By the way do you have problems with spammers getting your gmail address
The user_id is actually what I'm searching for dynamically, so my initial
query was relatively correct as it returns one row with user 1.
However, I wasn't familiar with the concept of self-joining, so many thanks
for that. Still damn ugly so I see. Strange as I would have thought my
problem isn't unique. Best practice seems to recommend using many-to-many
tables instead of flat-tables yet I've yet to find an explanation of how to
convert the flat-table query "select * from users where group_id_1=1 and
group_id_2=2" into a map-table query in a better way than I've done already.
"Chris" <[EMAIL PROTECTED]> wrote in message
> Steve McGill wrote:
>> I am trying to find out how to search a many-to-many map table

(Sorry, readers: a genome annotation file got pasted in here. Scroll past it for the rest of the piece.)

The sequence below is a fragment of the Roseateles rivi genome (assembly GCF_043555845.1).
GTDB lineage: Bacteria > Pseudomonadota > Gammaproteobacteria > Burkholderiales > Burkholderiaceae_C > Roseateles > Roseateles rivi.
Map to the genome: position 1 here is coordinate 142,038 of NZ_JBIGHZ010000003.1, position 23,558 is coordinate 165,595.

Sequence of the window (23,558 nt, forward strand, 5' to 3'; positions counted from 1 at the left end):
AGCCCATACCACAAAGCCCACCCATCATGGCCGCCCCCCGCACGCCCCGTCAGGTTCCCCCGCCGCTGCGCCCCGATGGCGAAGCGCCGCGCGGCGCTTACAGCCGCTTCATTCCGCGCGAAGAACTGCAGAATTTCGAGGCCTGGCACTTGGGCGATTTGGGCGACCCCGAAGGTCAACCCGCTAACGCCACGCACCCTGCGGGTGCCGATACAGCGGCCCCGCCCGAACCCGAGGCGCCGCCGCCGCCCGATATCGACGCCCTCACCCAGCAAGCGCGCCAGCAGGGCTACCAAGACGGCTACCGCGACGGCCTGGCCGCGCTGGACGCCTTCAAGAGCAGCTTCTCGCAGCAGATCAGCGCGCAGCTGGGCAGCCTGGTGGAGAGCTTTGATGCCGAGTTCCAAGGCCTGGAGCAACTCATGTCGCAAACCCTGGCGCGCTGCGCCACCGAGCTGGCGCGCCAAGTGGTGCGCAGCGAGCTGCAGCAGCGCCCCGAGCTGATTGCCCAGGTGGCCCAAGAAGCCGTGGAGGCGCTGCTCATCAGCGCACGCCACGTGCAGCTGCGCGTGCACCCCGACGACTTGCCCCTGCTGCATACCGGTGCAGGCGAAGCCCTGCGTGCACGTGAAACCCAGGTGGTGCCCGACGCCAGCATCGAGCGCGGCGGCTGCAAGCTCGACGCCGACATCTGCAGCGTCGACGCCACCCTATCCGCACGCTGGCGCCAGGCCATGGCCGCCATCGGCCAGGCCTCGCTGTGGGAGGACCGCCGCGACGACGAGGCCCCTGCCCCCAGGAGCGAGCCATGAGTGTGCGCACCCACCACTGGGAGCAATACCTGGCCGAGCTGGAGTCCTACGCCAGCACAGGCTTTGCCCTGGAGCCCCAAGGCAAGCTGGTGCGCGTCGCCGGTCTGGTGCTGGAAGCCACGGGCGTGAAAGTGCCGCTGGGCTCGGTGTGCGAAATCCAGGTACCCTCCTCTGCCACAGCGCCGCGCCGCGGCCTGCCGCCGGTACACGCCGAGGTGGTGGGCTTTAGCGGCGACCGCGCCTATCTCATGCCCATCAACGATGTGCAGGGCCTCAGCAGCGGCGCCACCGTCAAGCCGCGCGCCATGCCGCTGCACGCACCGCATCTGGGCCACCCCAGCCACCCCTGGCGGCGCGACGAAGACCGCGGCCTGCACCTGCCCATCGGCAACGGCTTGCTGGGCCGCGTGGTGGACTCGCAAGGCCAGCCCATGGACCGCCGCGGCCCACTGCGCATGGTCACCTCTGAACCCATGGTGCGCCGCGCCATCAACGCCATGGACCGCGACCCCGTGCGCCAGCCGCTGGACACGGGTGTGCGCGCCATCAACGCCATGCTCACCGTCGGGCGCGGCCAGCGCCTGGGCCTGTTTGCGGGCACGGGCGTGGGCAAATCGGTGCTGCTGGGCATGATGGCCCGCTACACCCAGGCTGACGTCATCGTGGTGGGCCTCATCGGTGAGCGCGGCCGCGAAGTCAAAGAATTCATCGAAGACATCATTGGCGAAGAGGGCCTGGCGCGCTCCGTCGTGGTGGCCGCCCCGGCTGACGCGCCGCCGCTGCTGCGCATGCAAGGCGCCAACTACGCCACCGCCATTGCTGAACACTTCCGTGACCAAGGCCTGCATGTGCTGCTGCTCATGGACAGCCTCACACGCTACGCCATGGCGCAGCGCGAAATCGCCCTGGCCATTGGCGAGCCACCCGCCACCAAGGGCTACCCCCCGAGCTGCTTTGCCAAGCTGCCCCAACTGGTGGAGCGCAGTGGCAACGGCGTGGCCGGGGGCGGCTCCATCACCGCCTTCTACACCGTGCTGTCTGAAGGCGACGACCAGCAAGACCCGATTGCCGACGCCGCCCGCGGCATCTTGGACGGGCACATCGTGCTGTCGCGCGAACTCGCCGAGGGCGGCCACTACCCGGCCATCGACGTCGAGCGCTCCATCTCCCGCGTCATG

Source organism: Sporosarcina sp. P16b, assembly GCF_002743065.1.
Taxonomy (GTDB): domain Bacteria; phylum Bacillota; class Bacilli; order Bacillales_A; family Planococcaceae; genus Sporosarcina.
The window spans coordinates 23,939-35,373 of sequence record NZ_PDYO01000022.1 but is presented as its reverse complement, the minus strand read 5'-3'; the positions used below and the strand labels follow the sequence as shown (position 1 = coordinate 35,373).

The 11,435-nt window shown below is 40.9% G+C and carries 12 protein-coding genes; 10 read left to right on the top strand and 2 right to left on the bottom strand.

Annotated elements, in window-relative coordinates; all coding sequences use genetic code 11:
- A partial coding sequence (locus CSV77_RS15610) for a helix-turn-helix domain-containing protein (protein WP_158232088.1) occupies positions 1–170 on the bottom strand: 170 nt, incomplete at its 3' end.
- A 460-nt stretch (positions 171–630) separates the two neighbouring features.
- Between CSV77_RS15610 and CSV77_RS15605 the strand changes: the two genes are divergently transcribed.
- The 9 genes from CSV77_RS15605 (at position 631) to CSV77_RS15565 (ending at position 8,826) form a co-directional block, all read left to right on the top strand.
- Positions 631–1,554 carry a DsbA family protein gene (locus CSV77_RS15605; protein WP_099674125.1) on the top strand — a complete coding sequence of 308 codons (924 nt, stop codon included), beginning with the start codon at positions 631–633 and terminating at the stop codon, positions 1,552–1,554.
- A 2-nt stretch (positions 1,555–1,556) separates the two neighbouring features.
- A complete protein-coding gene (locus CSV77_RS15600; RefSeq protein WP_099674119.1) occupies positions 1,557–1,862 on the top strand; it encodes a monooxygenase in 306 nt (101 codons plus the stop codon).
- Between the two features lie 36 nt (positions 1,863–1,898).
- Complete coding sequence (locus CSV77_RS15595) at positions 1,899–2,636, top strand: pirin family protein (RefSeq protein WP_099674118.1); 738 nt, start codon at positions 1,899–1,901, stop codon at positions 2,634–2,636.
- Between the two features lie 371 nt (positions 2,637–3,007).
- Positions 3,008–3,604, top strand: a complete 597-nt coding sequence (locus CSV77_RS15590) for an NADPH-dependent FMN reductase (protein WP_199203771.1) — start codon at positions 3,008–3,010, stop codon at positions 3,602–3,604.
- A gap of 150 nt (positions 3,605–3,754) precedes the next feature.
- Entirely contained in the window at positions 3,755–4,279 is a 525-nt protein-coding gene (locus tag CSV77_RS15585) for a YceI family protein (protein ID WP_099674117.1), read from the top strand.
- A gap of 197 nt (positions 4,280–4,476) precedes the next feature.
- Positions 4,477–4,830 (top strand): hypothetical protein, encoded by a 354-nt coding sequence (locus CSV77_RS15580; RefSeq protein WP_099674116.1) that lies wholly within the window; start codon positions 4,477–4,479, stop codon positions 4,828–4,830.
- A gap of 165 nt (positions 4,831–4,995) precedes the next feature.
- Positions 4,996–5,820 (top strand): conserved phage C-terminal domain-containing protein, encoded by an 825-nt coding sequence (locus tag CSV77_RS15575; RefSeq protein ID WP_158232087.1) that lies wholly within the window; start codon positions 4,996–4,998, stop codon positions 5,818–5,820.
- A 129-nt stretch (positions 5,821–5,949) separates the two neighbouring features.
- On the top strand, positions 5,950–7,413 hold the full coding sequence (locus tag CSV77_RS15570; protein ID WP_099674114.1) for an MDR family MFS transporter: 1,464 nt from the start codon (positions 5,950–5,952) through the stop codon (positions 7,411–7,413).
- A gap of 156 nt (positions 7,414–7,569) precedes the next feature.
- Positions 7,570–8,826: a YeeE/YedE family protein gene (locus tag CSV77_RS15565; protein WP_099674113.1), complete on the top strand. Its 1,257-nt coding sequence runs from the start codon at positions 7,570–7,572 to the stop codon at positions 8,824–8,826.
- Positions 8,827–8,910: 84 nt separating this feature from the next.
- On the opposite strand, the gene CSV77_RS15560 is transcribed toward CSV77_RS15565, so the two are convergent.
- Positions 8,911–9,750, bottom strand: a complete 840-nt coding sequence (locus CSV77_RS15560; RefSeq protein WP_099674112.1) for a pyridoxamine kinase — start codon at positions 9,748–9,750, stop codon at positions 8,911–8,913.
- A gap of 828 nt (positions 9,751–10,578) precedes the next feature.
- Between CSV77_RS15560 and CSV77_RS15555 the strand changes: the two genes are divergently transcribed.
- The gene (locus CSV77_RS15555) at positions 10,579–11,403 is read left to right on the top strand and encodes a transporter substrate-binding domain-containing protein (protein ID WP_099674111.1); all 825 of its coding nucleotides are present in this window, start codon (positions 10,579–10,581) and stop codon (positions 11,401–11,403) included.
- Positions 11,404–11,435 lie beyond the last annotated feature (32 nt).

>> I have an example table:
>> I want to find out all the users who are a member of BOTH groups 1 AND 2.
>> In this example, this would just be the user with id 1.
>> Until now, I can either do this with multiple queries and using PHP
>> array_intersect, or one really ugly MySQL query:
>> select user, count(user_group) as num_groups_found from users_groups
>> where group IN (1,2) GROUP BY user HAVING num_groups_found=2
> Where's your userid check? You should be able to add that in as well.
> select user, count(user_group) as num_groups_found from users_groups where
> user='1' and group IN (1,2) GROUP BY user HAVING num_groups_found=2
>> i.e. narrows down the groups I'm looking for and makes sure that they are
>> all found for a user
>> It works quite reliably I think but it's such a rubbish query that I was
>> hoping that somebody could teach me some syntax that is better.
> The problem is you want two values from the same table (group is '1' or
> '2'), so either you need to do the above or a self-join (as far as I know
> anyway!) :/
> Postgresql & php tutorials
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